“We’re also trying to develop a Clearfield medium grain. Last year, we told you about a line, 005, and thought it would be the first Clearfield medium grain. We took it down to Puerto Rico for a seed increase last winter.”
To develop a Clearfield medium grain, researchers must cross a Clearfield long grain — since that’s where the desired herbicide resistance gene is — with a conventional medium grain.
“When going through the segregating generations, it’s easy to screen for the Clearfield resistance. We simply spray (the rice) with Newpath herbicide. That weeds out the segregates that don’t have the (desired) gene. It’s pretty easy to select for a grain type and agronomic characteristics.”
However, one thing that can “confound” the program is crossing two distinct cereal chemistries. Long grains have high amylose/intermediate gel temperatures while medium grains have low amylose/low gel temperatures.
“We thought we had the 005 line stable for the medium grain cooking characteristics. But when we started looking at additional samples, there were some concerns. Based on that, we said, ‘We’ll halt this line because there are a couple more that are even better.’
“The 065 and 068 are both very nice medium grains with the Clearfield gene and appear to have the stability for the cook type. They’ve performed very well in our yield test studies. We’ll study the data and make a decision on expediting a seed increase and probably take headrows of one of the lines to Puerto Rico.”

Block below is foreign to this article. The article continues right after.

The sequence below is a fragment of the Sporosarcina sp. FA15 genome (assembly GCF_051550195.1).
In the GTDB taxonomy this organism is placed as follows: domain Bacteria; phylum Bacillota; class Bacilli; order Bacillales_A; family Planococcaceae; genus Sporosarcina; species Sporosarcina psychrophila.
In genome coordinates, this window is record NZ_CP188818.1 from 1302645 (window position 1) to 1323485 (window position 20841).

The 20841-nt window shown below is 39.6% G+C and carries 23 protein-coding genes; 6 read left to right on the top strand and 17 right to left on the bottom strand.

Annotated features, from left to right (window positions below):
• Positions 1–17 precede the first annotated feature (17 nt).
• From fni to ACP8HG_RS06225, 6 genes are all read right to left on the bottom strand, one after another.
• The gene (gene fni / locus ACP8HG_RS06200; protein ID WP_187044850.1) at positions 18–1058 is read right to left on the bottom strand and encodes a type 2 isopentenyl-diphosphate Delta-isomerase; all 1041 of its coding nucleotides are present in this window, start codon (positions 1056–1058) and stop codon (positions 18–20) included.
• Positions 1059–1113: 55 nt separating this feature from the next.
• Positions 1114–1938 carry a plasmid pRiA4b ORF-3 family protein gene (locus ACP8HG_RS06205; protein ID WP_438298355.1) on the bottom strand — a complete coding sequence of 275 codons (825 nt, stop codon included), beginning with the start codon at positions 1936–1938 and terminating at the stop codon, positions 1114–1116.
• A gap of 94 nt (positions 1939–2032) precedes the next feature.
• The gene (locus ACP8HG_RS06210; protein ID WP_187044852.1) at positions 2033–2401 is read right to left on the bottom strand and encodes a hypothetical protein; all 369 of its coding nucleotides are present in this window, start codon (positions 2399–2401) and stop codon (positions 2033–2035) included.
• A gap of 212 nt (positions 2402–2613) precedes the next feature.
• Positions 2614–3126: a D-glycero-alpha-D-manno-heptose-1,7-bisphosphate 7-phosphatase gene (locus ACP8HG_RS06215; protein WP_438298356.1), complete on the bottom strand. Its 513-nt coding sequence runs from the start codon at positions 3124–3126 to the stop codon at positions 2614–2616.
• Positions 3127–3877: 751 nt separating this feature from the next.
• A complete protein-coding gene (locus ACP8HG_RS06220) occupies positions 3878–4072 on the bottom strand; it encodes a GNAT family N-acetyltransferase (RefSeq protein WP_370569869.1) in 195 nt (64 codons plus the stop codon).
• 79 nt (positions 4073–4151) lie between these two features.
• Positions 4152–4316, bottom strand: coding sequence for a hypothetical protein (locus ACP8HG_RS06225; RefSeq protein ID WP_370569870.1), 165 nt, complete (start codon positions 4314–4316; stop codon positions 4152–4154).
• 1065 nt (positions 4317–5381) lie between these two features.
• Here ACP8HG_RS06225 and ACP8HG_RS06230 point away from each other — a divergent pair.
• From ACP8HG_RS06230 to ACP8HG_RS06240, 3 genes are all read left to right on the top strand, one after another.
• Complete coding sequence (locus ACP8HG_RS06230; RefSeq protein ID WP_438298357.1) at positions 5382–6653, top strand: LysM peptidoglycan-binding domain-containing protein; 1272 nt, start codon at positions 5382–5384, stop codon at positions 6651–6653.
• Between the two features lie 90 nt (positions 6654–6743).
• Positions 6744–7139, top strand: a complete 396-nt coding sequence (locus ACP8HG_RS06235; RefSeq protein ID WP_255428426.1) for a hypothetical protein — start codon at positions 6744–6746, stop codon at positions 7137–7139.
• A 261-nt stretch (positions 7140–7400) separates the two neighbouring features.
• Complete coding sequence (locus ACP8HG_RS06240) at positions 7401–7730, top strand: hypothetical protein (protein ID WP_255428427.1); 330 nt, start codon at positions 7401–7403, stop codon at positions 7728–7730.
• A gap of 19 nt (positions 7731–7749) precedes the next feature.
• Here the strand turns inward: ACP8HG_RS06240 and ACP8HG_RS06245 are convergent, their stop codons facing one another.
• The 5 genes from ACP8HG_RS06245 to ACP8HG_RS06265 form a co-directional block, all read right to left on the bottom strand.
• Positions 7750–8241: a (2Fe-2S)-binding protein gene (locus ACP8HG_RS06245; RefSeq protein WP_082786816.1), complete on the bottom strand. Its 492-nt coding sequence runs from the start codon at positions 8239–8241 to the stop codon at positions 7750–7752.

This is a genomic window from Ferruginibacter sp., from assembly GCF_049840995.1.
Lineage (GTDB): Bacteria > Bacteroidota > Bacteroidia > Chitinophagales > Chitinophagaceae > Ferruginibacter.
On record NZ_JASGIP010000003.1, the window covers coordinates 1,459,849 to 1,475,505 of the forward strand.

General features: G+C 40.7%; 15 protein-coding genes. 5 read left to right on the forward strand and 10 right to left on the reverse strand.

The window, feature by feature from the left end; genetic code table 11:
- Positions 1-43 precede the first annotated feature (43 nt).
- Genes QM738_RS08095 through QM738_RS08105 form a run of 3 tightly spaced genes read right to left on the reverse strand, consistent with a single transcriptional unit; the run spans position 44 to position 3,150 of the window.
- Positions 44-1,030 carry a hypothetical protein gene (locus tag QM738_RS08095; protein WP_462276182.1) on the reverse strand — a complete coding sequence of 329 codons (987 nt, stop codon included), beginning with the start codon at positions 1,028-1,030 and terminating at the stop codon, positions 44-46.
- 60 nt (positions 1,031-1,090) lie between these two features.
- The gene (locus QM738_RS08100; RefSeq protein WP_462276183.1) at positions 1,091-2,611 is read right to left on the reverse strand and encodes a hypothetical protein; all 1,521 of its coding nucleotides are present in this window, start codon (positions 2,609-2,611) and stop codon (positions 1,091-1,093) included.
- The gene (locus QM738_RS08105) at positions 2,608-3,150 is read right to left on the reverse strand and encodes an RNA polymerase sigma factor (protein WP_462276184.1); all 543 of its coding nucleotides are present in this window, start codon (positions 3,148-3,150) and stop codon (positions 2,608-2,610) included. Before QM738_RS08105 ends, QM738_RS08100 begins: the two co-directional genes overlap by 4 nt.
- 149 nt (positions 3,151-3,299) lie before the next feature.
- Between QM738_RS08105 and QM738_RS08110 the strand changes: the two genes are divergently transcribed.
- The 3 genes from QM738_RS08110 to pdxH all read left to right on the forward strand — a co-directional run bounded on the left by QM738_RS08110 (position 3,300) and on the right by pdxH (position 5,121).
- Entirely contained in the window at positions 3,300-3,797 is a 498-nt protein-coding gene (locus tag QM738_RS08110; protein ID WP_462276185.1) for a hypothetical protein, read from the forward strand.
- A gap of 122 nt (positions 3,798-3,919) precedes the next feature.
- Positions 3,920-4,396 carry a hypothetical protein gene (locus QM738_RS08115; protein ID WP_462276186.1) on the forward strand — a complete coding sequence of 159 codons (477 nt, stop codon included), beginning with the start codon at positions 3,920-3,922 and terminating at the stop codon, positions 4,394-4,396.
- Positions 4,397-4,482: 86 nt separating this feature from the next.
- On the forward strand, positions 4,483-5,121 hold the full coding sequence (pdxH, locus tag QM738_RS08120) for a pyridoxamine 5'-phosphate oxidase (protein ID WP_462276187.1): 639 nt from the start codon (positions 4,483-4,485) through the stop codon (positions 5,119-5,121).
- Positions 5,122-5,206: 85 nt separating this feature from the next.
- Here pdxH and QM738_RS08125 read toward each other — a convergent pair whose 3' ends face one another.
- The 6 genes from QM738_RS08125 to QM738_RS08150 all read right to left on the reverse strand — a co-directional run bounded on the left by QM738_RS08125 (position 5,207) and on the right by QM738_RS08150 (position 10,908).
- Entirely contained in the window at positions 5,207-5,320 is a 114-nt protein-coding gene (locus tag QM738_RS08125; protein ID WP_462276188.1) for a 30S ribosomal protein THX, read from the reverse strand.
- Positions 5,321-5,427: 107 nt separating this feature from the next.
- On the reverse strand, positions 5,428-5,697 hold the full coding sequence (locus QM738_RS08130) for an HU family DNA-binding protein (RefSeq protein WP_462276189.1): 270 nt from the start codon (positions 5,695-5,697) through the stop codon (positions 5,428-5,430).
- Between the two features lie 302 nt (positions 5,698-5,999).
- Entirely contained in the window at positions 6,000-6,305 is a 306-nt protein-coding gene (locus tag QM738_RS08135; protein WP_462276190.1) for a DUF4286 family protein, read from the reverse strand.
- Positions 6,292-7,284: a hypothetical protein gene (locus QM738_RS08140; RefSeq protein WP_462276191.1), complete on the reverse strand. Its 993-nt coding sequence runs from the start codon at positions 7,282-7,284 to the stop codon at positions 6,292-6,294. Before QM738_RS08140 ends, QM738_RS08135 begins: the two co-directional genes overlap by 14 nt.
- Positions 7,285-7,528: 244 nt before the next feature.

In recent years, Xueyan Sha, a rice breeder working with Linscombe, has focused on conventional long grains and, especially, aromatics.
This is the first year for the seed production of Neptune, the latest medium grain release from LSU. “Compared to Jupiter — which was released about three years ago — Neptune has similar yield potential, if not higher,” said Sha. “But Neptune has a bigger grain size and better milling yield. Disease-wise, it has much improved resistance to blast.”
Agronomically, Neptune is an inch or two shorter than Bengal and Jupiter. Neptune can head out two or three days later but actually reaches harvest maturity earlier than Bengal and Jupiter. It also has very good and consistent ratoon potential, especially for a medium grain. Neptune seed should be readily available in 2009.
Developing aromatic rice varieties takes a while, said Sha. “We’re not only looking for good yields, milling yields and a disease resistance (package), we’re also looking for specialty characteristics like aroma and cooking quality. That’s what makes Jasmine rice and it takes extra time.”
With that in mind, “LA-2125 has excellent yield potential, even when compared to conventional varieties like Cypress. It also has a very good and stable milling yield. In our trials, it consistently reaches the low 60s in head rice. Most importantly, it has a Jasmine-type cooking quality.”
The line looks similar to Wells with plant height, maturity and straw strength. It also has “a pretty good disease package. It is slightly susceptible to sheath blight but highly resistant to blast. It also has smooth leaves and sheath and no dormancy.”